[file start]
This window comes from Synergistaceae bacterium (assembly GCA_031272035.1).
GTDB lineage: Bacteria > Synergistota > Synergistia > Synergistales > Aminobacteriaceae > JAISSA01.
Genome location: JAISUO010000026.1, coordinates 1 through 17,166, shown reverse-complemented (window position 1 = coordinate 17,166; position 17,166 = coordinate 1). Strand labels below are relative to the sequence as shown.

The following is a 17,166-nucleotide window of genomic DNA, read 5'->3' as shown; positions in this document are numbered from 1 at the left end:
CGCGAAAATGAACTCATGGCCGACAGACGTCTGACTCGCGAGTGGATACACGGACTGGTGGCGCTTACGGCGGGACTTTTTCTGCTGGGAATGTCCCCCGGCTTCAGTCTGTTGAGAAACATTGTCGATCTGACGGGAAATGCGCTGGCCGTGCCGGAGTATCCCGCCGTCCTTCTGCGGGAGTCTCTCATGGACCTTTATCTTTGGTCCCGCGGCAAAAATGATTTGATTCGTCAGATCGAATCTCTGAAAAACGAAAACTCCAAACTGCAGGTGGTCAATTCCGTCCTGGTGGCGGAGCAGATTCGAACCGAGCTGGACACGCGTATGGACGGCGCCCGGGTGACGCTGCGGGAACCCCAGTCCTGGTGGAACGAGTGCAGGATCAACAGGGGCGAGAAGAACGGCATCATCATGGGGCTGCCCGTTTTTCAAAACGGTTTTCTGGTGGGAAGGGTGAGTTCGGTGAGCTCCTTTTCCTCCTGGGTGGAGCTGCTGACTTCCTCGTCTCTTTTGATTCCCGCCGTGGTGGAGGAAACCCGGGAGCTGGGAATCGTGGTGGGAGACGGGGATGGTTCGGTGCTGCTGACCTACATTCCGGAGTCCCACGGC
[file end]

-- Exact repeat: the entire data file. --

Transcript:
This window comes from Synergistaceae bacterium (assembly GCA_031272035.1).
GTDB lineage: Bacteria > Synergistota > Synergistia > Synergistales > Aminobacteriaceae > JAISSA01.
Genome location: JAISUO010000026.1, coordinates 1 through 17,166, shown reverse-complemented (window position 1 = coordinate 17,166; position 17,166 = coordinate 1). Strand labels below are relative to the sequence as shown.

The following is a 17,166-nucleotide window of genomic DNA, read 5'->3' as shown; positions in this document are numbered from 1 at the left end:
CGCGAAAATGAACTCATGGCCGACAGACGTCTGACTCGCGAGTGGATACACGGACTGGTGGCGCTTACGGCGGGACTTTTTCTGCTGGGAATGTCCCCCGGCTTCAGTCTGTTGAGAAACATTGTCGATCTGACGGGAAATGCGCTGGCCGTGCCGGAGTATCCCGCCGTCCTTCTGCGGGAGTCTCTCATGGACCTTTATCTTTGGTCCCGCGGCAAAAATGATTTGATTCGTCAGATCGAATCTCTGAAAAACGAAAACTCCAAACTGCAGGTGGTCAATTCCGTCCTGGTGGCGGAGCAGATTCGAACCGAGCTGGACACGCGTATGGACGGCGCCCGGGTGACGCTGCGGGAACCCCAGTCCTGGTGGAACGAGTGCAGGATCAACAGGGGCGAGAAGAACGGCATCATCATGGGGCTGCCCGTTTTTCAAAACGGTTTTCTGGTGGGAAGGGTGAGTTCGGTGAGCTCCTTTTCCTCCTGGGTGGAGCTGCTGACTTCCTCGTCTCTTTTGATTCCCGCCGTGGTGGAGGAAACCCGGGAGCTGGGAATCGTGGTGGGAGACGGGGATGGTTCGGTGCTGCTGACCTACATTCCGGAGTCCCACGGC